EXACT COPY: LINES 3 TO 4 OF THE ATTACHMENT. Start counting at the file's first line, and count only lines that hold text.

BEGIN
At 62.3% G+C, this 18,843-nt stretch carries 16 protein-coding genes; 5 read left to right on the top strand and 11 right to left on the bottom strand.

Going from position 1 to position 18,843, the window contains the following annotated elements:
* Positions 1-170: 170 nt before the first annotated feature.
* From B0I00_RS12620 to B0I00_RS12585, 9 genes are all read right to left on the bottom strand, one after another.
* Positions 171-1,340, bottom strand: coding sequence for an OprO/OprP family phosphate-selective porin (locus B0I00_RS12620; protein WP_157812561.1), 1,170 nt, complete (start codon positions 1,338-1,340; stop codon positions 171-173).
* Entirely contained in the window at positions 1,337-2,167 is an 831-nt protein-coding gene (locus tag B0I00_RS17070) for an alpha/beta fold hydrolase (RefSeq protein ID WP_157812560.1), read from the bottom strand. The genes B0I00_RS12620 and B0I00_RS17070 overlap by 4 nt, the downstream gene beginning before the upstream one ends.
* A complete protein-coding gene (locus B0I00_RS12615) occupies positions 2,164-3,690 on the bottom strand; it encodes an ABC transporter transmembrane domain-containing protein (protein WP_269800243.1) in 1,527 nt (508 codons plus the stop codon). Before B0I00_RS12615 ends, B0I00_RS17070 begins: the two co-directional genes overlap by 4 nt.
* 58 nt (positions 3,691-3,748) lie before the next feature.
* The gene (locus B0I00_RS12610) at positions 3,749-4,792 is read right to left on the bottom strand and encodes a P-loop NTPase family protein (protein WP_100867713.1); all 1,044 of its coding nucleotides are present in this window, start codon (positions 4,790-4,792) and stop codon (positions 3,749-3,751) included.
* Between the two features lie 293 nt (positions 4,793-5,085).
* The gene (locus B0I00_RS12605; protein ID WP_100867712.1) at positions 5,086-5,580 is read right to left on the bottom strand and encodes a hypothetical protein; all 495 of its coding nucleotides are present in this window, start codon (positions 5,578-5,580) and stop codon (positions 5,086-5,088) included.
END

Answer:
* Positions 1-170: 170 nt before the first annotated feature.
* From B0I00_RS12620 to B0I00_RS12585, 9 genes are all read right to left on the bottom strand, one after another.